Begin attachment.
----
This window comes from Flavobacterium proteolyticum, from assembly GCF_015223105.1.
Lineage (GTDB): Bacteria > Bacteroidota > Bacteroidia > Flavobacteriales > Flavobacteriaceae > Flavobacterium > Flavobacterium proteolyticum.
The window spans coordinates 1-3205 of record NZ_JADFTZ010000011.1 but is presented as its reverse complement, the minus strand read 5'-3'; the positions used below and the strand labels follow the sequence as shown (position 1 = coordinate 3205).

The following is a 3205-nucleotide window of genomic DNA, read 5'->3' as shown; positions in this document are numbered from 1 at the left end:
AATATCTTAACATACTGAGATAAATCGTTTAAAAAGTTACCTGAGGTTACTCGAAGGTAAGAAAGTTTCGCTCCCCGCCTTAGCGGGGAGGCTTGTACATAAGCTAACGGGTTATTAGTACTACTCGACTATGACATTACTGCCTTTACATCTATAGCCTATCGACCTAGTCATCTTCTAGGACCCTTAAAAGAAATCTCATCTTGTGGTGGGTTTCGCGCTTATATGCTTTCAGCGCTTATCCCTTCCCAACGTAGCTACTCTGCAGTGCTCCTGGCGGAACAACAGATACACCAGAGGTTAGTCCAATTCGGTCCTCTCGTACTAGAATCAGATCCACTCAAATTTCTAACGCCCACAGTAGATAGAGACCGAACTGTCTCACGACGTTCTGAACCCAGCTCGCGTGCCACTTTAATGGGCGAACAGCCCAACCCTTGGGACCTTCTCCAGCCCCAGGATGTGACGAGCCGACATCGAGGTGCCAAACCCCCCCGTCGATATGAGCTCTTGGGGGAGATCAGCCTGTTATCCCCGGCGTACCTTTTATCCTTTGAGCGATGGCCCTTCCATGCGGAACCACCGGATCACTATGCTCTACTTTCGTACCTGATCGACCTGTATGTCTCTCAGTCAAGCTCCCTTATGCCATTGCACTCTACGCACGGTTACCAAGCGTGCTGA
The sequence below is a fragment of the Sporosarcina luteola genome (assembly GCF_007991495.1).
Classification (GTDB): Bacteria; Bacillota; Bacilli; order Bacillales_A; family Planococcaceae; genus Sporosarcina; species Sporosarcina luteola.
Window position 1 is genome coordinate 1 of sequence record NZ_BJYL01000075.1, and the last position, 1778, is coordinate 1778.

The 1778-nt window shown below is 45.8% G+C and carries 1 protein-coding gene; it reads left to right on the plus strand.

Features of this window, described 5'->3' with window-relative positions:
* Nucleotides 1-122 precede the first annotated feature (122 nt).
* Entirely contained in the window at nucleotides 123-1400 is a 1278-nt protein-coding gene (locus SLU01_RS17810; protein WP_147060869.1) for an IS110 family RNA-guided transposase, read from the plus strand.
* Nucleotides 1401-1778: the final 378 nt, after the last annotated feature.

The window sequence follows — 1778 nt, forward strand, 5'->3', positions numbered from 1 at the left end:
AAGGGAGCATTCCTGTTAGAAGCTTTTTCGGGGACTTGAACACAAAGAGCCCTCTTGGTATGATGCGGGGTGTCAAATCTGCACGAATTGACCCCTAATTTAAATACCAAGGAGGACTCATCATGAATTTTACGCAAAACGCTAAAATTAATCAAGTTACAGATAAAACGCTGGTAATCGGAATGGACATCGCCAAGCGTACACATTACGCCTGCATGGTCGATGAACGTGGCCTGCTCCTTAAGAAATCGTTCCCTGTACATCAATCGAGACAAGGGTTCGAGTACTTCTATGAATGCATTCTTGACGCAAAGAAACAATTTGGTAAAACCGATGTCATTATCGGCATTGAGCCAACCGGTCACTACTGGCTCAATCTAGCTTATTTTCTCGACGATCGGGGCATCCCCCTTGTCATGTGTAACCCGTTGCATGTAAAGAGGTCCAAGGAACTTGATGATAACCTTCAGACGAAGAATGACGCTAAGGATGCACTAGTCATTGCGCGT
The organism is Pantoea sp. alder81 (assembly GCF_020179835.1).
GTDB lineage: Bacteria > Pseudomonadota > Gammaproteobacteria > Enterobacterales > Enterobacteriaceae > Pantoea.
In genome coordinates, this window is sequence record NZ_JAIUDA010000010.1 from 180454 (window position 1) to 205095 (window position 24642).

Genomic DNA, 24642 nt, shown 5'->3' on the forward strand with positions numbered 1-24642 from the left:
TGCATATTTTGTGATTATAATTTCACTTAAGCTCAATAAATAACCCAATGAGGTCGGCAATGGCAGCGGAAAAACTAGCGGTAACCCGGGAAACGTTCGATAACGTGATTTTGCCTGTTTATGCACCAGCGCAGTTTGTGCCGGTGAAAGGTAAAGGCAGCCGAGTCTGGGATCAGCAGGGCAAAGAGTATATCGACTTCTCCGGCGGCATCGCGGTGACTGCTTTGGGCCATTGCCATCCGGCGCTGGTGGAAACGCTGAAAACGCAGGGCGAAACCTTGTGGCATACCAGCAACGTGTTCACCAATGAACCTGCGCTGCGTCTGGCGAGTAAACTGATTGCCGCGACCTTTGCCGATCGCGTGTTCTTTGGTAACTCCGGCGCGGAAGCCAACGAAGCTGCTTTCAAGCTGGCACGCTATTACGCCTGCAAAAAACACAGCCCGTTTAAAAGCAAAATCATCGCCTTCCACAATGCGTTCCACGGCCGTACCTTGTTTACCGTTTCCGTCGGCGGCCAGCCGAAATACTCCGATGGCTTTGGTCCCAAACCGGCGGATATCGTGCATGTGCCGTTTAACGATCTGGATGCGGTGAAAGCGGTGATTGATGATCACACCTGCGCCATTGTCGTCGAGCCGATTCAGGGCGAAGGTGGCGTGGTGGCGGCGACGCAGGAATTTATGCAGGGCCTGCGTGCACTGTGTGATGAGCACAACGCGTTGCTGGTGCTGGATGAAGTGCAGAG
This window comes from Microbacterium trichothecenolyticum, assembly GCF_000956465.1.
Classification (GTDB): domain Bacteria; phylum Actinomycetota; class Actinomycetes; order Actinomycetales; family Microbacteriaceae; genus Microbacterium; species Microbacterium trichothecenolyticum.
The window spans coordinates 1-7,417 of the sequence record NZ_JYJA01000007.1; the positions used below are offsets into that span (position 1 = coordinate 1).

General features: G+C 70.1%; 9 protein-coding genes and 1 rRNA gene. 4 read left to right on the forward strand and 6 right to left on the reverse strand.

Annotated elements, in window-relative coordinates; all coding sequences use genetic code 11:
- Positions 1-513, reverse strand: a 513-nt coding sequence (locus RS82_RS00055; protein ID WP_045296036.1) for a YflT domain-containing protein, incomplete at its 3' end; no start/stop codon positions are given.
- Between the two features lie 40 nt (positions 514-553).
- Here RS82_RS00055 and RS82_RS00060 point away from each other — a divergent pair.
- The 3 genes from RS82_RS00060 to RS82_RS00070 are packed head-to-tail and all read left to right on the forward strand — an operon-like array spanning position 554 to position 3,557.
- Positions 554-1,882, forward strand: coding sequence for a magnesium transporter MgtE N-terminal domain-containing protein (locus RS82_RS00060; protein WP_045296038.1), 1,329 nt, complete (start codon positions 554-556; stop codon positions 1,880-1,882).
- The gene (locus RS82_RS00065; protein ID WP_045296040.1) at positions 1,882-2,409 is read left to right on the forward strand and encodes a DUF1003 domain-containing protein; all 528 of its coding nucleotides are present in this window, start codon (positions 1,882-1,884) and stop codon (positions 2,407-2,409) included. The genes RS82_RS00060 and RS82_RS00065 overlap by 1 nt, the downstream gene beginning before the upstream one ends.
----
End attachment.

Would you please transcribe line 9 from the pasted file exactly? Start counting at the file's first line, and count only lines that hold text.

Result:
The 1778-nt window shown below is 45.8% G+C and carries 1 protein-coding gene; it reads left to right on the plus strand.